Easter Pet Safety

Apr 01, 2015

Easter Blog ArtThe first day of Spring has already occurred but many people associate the Easter holiday with the beginning of this new, and warmer, season. Like all holidays, Easter brings its share of hazards to our pets. Practicing Easter pet safety will ensure that your pet enjoys the fun and avoids the risks.


A basket full of candy is a dream come true for many people, but for pets, it’s a different story.

Chocolate is one of the most well-known toxins. Even in small amounts, chocolate, especially dark chocolate, can be lethal, even in small amounts. Be sure to keep your Easter basket completely out of reach of your pets. If your pet does manage to ingest any chocolate, contact your veterinarian immediately.

Do NOT feed your pet the following:

  • Chocolate (can cause vomiting/diarrhea, panting, excessive thirst/urination, hyperactivity, increased heart rate, tremors, seizures, and even death)
  • Excessive amounts of sugary treats (can lead to hyperactivity, increased heart rate, upset stomach, vomiting/diarrhea)
  • Any food, treats, gum, or candy containing the artificial sweetener, Xylitol (known to cause life-threatening low blood sugar, and liver toxicity). See below for more detailed information.
  • Candy/food containing grapes and/or raisins (may cause acute kidney failure)
  • Candy wrappers (may cause an upset stomach or intestinal blockages)

See a complete list of toxic foods and plants and their effects at the poison control section of the ASPCA’s website


Xylitol is a common sugar substitute that is used as a sweetener in many products. It is commonly found in:

  • Sugar-free gum (most common source of toxicity in dogs): Trident, Orbit, Dentyne Ice
  • Low carb/ sugar free diabetic candies
  • Sugar free baked goods
  • Some dental products and mouthwashes, mints and toothpaste

 In humans, Xylitol has no effect on our blood sugar or insulin levels. However, in dogs it is quickly absorbed into the bloodstream and can cause:

  • Profound Hypoglycemia (low blood sugar)
  • Weakness/lethargy
  • Decreased potassium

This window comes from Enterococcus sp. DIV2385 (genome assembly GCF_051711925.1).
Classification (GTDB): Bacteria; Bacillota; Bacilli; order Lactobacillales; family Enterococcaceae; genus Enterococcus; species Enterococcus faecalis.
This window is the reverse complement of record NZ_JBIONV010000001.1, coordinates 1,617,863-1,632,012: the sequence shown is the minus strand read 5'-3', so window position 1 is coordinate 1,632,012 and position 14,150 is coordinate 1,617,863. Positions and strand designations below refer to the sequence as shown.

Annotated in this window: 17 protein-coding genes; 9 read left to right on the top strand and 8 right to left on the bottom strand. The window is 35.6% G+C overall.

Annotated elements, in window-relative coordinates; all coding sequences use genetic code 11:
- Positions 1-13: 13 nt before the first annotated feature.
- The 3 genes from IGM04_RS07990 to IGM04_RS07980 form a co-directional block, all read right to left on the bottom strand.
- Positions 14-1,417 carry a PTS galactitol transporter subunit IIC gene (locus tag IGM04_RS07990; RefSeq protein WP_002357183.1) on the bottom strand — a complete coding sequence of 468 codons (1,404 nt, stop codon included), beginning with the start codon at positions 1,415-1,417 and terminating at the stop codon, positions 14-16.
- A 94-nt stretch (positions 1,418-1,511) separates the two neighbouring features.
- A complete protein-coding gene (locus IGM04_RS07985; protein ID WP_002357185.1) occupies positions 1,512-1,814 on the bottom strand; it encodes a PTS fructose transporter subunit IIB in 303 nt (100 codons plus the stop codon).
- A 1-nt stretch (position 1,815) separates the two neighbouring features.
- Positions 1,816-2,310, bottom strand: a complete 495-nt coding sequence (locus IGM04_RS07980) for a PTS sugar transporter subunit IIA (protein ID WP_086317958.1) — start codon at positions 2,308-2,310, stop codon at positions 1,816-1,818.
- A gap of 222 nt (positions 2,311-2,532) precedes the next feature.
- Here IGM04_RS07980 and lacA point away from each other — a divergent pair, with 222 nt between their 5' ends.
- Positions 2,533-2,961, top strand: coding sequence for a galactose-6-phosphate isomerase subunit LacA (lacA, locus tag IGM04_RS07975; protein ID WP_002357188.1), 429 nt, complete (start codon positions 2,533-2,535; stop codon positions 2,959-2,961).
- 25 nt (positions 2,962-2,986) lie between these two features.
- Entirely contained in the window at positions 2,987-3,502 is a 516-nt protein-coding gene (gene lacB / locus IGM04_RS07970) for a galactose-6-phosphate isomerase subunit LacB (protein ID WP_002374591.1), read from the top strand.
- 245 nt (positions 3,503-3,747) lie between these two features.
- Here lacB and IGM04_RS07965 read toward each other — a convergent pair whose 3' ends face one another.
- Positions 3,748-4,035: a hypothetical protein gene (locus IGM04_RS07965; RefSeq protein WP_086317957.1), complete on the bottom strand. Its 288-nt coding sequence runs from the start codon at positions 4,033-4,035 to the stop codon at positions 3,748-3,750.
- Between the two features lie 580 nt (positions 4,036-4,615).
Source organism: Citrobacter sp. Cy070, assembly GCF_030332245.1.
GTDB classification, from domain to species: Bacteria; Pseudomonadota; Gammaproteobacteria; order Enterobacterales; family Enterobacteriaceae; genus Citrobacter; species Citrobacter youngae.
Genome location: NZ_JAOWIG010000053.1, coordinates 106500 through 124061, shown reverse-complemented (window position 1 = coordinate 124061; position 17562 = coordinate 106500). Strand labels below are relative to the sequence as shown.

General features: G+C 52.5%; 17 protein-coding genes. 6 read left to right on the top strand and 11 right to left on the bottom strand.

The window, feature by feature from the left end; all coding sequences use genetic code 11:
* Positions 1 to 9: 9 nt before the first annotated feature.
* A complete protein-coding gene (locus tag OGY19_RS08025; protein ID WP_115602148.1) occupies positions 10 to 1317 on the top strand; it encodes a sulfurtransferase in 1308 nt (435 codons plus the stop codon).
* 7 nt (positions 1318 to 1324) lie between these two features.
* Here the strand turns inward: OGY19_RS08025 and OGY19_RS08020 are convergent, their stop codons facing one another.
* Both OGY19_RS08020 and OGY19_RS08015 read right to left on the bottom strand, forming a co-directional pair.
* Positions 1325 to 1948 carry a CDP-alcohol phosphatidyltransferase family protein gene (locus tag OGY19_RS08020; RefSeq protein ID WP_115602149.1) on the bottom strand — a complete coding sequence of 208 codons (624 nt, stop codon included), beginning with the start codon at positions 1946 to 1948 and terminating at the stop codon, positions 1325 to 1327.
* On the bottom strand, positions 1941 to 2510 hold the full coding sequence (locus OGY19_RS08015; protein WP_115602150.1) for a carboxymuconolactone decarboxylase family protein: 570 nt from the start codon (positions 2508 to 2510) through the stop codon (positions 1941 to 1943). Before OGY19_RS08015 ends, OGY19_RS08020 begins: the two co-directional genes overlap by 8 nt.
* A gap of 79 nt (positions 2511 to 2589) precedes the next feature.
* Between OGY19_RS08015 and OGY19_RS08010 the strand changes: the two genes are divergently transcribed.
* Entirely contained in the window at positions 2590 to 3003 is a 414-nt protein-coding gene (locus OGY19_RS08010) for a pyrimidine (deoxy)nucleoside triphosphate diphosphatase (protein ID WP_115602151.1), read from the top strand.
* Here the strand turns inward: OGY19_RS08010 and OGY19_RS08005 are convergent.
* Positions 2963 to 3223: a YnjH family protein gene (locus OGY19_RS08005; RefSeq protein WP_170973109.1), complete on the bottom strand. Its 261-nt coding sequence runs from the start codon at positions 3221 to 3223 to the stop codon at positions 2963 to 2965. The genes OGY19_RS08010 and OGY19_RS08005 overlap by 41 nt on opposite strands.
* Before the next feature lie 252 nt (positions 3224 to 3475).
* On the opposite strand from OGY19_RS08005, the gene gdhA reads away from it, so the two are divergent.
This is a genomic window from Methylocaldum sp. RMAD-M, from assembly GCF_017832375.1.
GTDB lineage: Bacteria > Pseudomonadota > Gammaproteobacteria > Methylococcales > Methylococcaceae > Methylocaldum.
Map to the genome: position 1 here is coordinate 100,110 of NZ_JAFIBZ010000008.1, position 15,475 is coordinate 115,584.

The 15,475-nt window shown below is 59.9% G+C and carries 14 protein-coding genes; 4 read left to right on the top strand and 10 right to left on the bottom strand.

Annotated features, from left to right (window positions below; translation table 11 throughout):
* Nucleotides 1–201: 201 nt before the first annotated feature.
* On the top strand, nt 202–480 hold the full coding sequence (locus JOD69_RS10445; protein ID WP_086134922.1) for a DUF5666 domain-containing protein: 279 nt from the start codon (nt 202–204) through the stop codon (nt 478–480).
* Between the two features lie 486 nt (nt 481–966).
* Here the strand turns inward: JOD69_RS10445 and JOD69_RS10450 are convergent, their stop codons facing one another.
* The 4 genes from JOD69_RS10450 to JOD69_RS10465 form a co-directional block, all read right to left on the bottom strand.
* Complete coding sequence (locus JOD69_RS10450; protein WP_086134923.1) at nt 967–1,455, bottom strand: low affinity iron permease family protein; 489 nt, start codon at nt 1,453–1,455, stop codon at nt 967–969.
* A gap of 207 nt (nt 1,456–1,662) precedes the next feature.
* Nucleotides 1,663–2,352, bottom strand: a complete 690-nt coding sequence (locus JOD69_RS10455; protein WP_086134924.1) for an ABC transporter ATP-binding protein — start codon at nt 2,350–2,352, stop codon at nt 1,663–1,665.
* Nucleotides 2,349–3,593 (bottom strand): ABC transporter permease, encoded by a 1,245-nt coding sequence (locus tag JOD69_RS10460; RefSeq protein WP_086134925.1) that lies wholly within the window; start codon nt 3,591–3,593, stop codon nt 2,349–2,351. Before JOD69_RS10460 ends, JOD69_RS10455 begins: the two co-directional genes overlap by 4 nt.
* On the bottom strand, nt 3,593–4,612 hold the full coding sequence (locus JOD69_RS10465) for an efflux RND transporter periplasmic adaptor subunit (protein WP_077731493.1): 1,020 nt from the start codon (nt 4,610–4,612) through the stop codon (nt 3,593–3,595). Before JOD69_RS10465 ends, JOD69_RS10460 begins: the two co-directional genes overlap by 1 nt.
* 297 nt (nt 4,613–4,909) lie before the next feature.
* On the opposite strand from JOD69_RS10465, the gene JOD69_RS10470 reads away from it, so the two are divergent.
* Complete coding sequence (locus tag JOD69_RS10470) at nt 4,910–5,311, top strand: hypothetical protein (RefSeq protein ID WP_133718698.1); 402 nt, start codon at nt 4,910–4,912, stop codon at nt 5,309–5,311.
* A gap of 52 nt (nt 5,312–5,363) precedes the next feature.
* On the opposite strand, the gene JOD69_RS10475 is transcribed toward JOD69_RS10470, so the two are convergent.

• Seizures
  • Liver disease/ failure
  • Bleeding
  • Death

 It takes very little Xylitol to cause signs of toxicity. Depending on the type of gum, it may take only one piece. Xylitol ingestion in cats and other species is not documented at this time. If you suspect your pet ate food containing Xylitol, contact your veterinarian and Animal Poison Control immediately.

Lilies & Other Spring Plants

Members of the Lilium spp. family are considered highly toxic to cats. While the poisonous component has not yet been identified, eating even very small amounts of the plant can cause severe renal (kidney) failure within 24-48 hours. It is very important to seek immediate veterinary care if your cat eats any type of lily.

Since cats are good at leaping and jumping, it may not be possible to place a lily out of reach of your pet. For your cat’s safety, we advise not having these plants in your home.

Other Spring plants also pose a threat to your pets. This includes tulip and narcissus bulbs and amaryllis. To learn more, visit the Poisonous Plants section of the ASPCA's website.

Easter Basket Grass

Easter decorations can be very alluring to pets. Cats are especially fond of the plastic grass used to decorate Easter baskets. If ingested, the grass can cause an obstruction (blockage) in the intestines, and require surgery to remove it. It can also get tangled around the tongue and cause choking.

Unwanted Bunnies and Chicks

Baby bunnies and chicks are undeniably adorable. However, they are living creatures who grow up and require ongoing care, long after the holiday has passed. If you are not able to commit to caring for these animals, please don’t welcome them into your homes. Many end up abandoned outdoors or relinquished to shelters. Stuffed animals and chocolate bunnies are much kinder and safer options.

Please remember that as much as we enjoy Easter and welcoming the spring season, it is important to be aware of the needs of our pets during this time of year. Should your pet experience an emergency, contact your primary care veterinarian or one of Red Bank Veterinary Hospital’s emergency hospitals in Cherry Hill, Tinton Falls, Linwood or Hillsborough by calling (732) 747-3636.